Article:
To determine which instance types you can use, start by eliminating the instance types or instance families that don't meet the specific requirements of your application. For example, if your application requires a GPU, you can exclude any instance types that don't have a GPU. However, you should also consider other requirements, too. For example, consider the CPU architecture, network throughput, and if instance storage is a requirement. Next, examine the amount of CPU and memory provided by each instance type. As a general rule, the CPU and memory must be large enough to hold at least one replica of the task that you want to run.

You can choose from the instance types that are compatible with your application. With larger instances, you can launch more tasks at the same time. And, with smaller instances, you can scale out in a more fine-grained way to save costs. You don't need to choose a single Amazon EC2 instance type that to fit all the applications in your cluster. Instead, you can create multiple Auto Scaling Groups,. Each group can have a different instance type. Then, you can create an Amazon EC2 Capacity Provider for each one of these groups. Last, in the Capacity Provider strategy of your service and task, you can select the Capacity Provider that best suits its needs. For more information, see Amazon EC2 Instances.

Using Amazon EC2 Spot

Spot capacity can provide significant cost savings over on-demand instances. Spot capacity is excess capacity that's priced significantly lower than on-demand or reserved capacity. Spot capacity is suitable for batch processing and machine-learning workloads, and development and staging environments. More generally, it's suitable for any workload that tolerates temporary downtime.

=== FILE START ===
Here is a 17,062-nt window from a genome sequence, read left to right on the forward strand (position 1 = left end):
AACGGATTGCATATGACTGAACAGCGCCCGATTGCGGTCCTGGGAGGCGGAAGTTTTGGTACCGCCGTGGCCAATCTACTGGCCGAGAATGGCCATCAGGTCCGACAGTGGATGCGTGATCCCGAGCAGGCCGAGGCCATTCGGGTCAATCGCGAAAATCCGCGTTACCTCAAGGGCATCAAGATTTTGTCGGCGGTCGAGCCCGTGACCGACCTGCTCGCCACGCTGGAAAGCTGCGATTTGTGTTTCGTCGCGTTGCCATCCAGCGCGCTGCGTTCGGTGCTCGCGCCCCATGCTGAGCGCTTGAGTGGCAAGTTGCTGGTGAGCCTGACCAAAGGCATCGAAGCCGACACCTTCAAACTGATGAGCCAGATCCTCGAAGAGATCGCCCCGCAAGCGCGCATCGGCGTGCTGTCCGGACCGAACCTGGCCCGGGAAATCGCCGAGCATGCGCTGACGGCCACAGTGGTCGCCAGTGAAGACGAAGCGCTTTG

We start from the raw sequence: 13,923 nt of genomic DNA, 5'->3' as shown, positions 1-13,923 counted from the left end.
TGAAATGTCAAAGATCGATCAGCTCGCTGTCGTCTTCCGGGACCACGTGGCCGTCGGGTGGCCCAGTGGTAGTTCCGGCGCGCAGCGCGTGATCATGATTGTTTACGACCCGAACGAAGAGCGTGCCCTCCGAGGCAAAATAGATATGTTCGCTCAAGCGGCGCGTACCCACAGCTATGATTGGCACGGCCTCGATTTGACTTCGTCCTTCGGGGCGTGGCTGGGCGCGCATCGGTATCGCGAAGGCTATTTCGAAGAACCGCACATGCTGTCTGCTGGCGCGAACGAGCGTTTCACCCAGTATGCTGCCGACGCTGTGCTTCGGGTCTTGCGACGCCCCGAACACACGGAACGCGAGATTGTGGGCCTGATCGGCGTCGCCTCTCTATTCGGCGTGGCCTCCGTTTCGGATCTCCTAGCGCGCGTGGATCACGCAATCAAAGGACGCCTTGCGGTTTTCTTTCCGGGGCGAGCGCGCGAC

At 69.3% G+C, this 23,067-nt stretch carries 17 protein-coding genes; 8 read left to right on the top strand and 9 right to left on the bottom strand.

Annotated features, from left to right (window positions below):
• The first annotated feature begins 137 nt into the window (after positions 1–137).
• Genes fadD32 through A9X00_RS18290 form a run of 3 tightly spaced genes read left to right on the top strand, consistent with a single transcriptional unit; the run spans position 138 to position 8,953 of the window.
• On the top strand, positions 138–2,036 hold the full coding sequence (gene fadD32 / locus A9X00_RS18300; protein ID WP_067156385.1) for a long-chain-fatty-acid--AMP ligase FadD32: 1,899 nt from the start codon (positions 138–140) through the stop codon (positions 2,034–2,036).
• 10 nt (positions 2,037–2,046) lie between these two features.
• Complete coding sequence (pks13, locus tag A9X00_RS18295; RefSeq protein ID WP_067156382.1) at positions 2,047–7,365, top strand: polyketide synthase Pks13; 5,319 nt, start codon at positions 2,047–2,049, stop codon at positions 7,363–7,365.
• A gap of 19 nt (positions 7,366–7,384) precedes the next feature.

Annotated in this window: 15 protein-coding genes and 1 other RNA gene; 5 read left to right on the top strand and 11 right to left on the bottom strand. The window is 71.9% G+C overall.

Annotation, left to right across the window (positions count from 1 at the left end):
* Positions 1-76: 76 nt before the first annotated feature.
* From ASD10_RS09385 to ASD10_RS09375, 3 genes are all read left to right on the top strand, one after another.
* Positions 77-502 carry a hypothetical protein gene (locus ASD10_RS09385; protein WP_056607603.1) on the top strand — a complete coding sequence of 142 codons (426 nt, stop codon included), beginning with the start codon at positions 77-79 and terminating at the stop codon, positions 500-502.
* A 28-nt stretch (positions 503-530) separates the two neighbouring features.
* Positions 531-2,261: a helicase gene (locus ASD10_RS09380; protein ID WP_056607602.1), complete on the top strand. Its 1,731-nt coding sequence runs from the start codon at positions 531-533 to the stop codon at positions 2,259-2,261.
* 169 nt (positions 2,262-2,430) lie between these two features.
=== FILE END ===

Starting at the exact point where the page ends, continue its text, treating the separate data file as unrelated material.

Understand that the following consequences because Spot capacity might not be available all the time.

  • During periods of extremely high demand, Spot capacity might be unavailable. This can cause Amazon EC2 Spot instance launches to be delayed. In these events, Amazon ECS services retry launching tasks, and Amazon EC2 Auto Scaling groups also retry launching instances, until the required capacity becomes available. Amazon EC2 doesn't replace Spot capacity with on-demand capacity.

  • When the overall demand for capacity increases, Spot instances and tasks might be terminated with only a two-minute warning. After the warning is sent, tasks should begin an orderly shutdown if necessary before the instance is fully terminated. This helps minimize the possibility of errors. For more information about a graceful shutdown, see Graceful shutdowns with ECS .

To help minimize Spot capacity shortages, consider the following recommendations:

  • Use multiple Regions and Availability Zones - Spot capacity varies by Region and Availability Zone. You can improve Spot availability by running your workloads in multiple Regions and Availability Zones. If possible, specify subnets in all the Availability Zones in the Regions where you run your tasks and instances.

  • Use multiple Amazon EC2 instance types - When you use Mixed Instance Policies with Amazon EC2 Auto Scaling, multiple instance types are launched into your Auto Scaling Group. This ensures that a request for Spot capacity can be fulfilled when needed. To maximize reliability and minimize complexity, use instance types with roughly the same amount of CPU and memory in your Mixed Instances Policy. These instances can be from a different generation, or variants of the same base instance type. Note that they might come with additional features that you might not require. An example of such a list could include m4.large, m5.large, m5a.large, m5d.large, m5n.large, m5dn.large, and m5ad.large. For more information, see Auto Scaling groups with multiple instance types and purchase options in the Amazon EC2 Auto Scaling User Guide.

  • Use the capacity-optimized Spot allocation strategy - With Amazon EC2 Spot, you can choose between the capacity- and cost-optimized allocation strategies. If you choose the capacity-optimized strategy when launching a new instance, Amazon EC2 Spot selects the instance type with the greatest availability in the selected Availability Zone. This helps reduce the possibility that the instance is terminated soon after it launches.